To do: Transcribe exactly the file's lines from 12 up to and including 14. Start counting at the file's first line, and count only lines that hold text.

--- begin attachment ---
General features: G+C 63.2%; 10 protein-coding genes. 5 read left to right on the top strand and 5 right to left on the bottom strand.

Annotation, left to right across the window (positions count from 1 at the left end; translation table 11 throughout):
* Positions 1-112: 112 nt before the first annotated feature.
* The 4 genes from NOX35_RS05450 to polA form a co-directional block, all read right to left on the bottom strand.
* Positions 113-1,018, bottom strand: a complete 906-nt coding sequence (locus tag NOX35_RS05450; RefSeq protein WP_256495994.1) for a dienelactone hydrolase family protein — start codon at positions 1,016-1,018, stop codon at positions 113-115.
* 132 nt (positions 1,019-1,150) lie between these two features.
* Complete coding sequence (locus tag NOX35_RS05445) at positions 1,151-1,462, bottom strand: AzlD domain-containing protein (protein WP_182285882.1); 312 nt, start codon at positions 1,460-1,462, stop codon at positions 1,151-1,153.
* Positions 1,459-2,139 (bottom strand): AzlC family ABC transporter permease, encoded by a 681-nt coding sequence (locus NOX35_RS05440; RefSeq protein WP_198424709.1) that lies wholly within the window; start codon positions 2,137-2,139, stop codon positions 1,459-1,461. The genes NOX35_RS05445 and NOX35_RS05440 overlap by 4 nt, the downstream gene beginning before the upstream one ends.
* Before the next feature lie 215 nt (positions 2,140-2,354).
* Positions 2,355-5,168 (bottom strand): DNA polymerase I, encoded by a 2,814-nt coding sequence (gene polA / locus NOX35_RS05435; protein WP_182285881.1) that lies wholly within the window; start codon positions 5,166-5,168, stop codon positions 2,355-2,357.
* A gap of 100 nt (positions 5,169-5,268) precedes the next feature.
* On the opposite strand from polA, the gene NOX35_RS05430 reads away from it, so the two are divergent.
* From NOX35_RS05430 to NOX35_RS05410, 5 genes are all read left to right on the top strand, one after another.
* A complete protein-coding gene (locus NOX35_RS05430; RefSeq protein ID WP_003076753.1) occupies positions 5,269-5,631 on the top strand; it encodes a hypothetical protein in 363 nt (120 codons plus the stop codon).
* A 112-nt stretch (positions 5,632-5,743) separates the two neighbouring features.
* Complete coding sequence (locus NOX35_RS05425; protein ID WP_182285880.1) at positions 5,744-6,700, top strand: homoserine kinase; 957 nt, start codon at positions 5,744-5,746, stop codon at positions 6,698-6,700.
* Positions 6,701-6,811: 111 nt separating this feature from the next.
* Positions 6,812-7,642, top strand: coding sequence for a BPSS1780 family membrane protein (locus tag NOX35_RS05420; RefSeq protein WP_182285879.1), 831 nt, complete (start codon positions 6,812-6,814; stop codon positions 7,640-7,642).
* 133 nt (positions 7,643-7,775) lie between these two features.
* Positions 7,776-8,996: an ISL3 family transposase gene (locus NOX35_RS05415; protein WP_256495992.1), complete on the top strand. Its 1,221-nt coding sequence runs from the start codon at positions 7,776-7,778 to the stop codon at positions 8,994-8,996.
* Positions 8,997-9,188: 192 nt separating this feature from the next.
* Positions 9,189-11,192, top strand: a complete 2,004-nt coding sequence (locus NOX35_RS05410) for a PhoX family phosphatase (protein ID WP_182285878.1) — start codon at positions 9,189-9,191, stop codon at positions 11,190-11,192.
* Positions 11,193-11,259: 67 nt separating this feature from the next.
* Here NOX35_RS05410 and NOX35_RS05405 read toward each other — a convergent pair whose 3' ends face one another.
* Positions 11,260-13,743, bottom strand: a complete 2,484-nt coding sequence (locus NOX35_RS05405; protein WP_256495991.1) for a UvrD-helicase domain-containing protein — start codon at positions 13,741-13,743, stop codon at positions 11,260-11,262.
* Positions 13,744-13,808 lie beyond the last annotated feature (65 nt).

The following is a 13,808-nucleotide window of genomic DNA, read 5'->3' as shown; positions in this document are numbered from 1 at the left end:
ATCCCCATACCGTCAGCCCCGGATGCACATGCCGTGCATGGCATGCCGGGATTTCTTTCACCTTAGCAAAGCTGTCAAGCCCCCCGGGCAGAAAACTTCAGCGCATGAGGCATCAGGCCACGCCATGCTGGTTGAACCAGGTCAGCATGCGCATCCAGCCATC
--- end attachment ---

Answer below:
* On the opposite strand from polA, the gene NOX35_RS05430 reads away from it, so the two are divergent.
* From NOX35_RS05430 to NOX35_RS05410, 5 genes are all read left to right on the top strand, one after another.
* A complete protein-coding gene (locus NOX35_RS05430; RefSeq protein ID WP_003076753.1) occupies positions 5,269-5,631 on the top strand; it encodes a hypothetical protein in 363 nt (120 codons plus the stop codon).